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G.R. Nos. 48707-48709   December 5, 1941 - PEOPLE OF THE PHIL. v. VICTOR TAYCO<br /><br />073 Phil 509

 
PHILIPPINE SUPREME COURT DECISIONS

EN BANC

[G.R. Nos. 48707-48709. December 5, 1941.]

THE PEOPLE OF THE PHILIPPINES, Plaintiff-Appellant, v. VICTOR TAYCO, Defendant-Appellee.

SYLLABUS


1. CRIMINAL LAW; PRESCRIPTION OF CRIME; INTERRUPTION OF PERIOD; LODGING OF COMPLAINT IN FISCAL’S OFFICE. — Under article 91 of the Revised Penal Code, the running of the period of prescription is interrupted not by the act of the offended party in reporting the offense to the fiscal but by the filing of the complaint or information in the proper court.


D E C I S I O N


OZAETA, J.:


The Solicitor General moves to dismiss the appeal interposed by the City Fiscal of Manila from the order of the Court of First Instance dismissing the three above-numbered cases on the ground that the offense complained of had prescribed.

The offense in question is unjust vexation alleged to have been committed by the defendant Victor Tayco against Marcelina Alcacetas, Flora Carreon and Rosalina Valenzuela on May 5, May 6, and May 2 and May 6, 1941, respectively. The offended parties complained to the City Fiscal on May 24, 1941, but the City Fiscal’s office did not file the corresponding information in the Municipal Court until July 10, 1941, that is to say, more than two months after the commission and discovery of the offense. The Municipal Court denied defendant’s motion to quash, but upon appeal the Court of First Instance (Judge Jose R. Carlos presiding) dismissed the three cases, and the City Fiscal appealed to this Court.

Unjust vexation is classified as a light offense, it being punished under the second paragraph of article 287 of the Revised Penal Code with arresto menor or a fine ranging from P5 to P200, or both. Under article 90 of the same Code, light offenses prescribe in two months; and article 91 provides that "the period of prescription shall commence to run from the day on which the crime is discovered by the offended party, the authorities or their agents, and shall be interrupted by the filing of the complaint or information, and shall commence to run again when such proceedings terminate without the accused being convicted or acquitted, or are unjustifiably stopped for any reason not imputable to him."cralaw virtua1aw library

We gather from the order of dismissal appealed from that the contention of the City Fiscal is that the running of the prescriptive period was interrupted from the time the offended parties reported the offense to his office on May 24, 1941. We agree with the lower court and the Solicitor General that such contention is untenable. Section 2465 of the Revised Administrative Code, upon which the City Fiscal relies, requires him to investigate "all charges of crimes, misdemeanors, and violations of ordinances, and have the necessary informations or complaints prepared or made against the persons accused." From this it is claimed by the City Fiscal that he has the power to conduct a preliminary investigation like a justice of the peace, and that the lodging of a complaint in his office by the offended party is like the filing of a complaint in a justice of the peace court. But under article 91 of the Revised Penal Code, the running of the period of prescription is interrupted not by the act of the offended party in reporting the offense to the fiscal but by the filing of the complaint or information. Said article further provides that the period of prescription shall commence to run again when the proceedings initiated by the filing of the complaint or information terminate without the accused being convicted or acquitted. Thus, it is clear that the complaint or information referred to in article 91 is that which is filed in the proper court and not the denuncia or accusation lodged by the offended party in the City Fiscal’s office. It is needless to add that such accusation in the City Fiscal’s office cannot end there in the acquittal or conviction of the accused.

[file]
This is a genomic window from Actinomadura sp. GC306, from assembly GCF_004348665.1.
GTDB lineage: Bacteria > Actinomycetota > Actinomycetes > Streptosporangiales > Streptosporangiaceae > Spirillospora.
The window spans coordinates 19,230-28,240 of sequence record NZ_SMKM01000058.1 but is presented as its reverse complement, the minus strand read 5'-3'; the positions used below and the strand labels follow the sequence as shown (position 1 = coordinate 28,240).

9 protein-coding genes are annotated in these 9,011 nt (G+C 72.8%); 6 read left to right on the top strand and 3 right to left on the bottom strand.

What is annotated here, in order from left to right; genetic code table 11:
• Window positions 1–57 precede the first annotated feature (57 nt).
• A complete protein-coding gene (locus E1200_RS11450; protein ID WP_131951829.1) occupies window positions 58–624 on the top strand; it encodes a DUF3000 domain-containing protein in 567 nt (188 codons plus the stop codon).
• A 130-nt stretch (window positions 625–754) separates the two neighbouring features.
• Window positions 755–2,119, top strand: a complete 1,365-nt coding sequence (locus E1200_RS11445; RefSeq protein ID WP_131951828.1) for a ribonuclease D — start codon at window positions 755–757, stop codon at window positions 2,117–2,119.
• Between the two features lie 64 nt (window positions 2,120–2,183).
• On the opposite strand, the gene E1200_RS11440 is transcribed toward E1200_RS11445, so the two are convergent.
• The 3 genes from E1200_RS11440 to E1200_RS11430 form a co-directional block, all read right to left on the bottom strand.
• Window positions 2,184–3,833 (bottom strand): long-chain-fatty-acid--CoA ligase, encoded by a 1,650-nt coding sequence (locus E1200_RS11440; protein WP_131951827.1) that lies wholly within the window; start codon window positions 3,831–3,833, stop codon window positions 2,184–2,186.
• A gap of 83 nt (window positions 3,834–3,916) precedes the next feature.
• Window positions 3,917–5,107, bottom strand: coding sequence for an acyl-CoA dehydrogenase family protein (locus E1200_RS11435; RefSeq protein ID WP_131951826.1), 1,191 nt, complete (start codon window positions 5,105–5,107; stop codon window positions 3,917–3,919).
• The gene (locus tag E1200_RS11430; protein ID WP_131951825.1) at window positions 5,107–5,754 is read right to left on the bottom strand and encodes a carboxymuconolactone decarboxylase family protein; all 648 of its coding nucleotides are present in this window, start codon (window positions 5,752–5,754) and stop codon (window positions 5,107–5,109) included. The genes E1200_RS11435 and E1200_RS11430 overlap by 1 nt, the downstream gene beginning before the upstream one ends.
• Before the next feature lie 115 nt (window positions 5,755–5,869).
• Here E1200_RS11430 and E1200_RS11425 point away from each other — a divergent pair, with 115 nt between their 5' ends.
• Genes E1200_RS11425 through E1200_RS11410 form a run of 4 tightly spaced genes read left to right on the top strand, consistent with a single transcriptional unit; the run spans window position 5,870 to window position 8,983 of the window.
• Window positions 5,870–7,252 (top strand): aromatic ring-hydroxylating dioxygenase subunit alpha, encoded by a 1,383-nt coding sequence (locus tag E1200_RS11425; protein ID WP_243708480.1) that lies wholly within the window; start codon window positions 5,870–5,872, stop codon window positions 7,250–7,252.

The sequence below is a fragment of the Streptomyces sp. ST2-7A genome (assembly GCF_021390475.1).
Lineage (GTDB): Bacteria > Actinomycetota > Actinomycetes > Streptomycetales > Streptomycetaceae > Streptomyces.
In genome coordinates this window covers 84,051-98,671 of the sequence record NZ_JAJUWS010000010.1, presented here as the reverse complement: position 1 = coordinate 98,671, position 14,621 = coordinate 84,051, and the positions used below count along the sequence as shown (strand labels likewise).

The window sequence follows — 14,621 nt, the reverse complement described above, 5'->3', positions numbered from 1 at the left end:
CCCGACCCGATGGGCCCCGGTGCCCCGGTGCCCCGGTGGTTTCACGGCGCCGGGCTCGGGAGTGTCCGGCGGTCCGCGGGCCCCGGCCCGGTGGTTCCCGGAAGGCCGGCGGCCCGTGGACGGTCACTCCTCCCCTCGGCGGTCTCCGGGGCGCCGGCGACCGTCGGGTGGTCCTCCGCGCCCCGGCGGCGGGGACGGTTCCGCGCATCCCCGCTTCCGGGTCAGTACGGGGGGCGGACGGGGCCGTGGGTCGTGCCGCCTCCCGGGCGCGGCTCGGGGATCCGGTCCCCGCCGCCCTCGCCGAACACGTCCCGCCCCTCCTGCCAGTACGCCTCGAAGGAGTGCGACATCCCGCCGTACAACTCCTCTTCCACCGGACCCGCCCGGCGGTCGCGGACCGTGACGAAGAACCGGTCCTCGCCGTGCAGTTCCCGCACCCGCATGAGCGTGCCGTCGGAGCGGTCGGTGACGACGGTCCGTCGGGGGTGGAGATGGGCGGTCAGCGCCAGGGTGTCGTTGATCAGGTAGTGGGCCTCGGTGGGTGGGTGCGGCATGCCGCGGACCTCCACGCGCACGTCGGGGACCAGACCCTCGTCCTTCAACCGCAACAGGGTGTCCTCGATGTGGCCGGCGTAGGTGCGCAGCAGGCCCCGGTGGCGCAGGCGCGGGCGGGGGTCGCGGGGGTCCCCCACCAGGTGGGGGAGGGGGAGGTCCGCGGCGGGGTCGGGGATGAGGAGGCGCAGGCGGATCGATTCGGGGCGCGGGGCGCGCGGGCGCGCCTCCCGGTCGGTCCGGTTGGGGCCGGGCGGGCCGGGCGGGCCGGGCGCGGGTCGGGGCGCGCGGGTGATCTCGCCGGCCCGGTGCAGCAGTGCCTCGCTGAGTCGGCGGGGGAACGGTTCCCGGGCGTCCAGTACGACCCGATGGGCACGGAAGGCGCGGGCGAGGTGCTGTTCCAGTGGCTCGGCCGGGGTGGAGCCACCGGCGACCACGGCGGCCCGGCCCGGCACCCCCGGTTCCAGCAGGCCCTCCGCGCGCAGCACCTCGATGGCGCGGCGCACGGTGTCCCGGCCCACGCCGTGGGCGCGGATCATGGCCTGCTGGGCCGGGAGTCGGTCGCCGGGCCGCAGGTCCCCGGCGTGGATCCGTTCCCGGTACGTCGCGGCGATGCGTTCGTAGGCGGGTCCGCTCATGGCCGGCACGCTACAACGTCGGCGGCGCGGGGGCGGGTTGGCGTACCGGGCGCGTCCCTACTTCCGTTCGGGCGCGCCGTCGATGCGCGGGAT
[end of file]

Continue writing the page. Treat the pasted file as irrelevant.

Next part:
We consider the Solicitor General’s motion to dismiss the appeal as a brief on the merit; and since the result is favorable to the defendant-appellee, we deem it unnecessary to hear the latter.

The order of dismissal entered by the court below is affirmed and the appeal herein is dismissed for lack of merit, with costs de oficio. So ordered.

Abad Santos, Diaz, Moran and Horrilleno, JJ., concur.

G.R. Nos. 48707-48709   December 5, 1941 - PEOPLE OF THE PHIL. v. VICTOR TAYCO<br /><br />073 Phil 509


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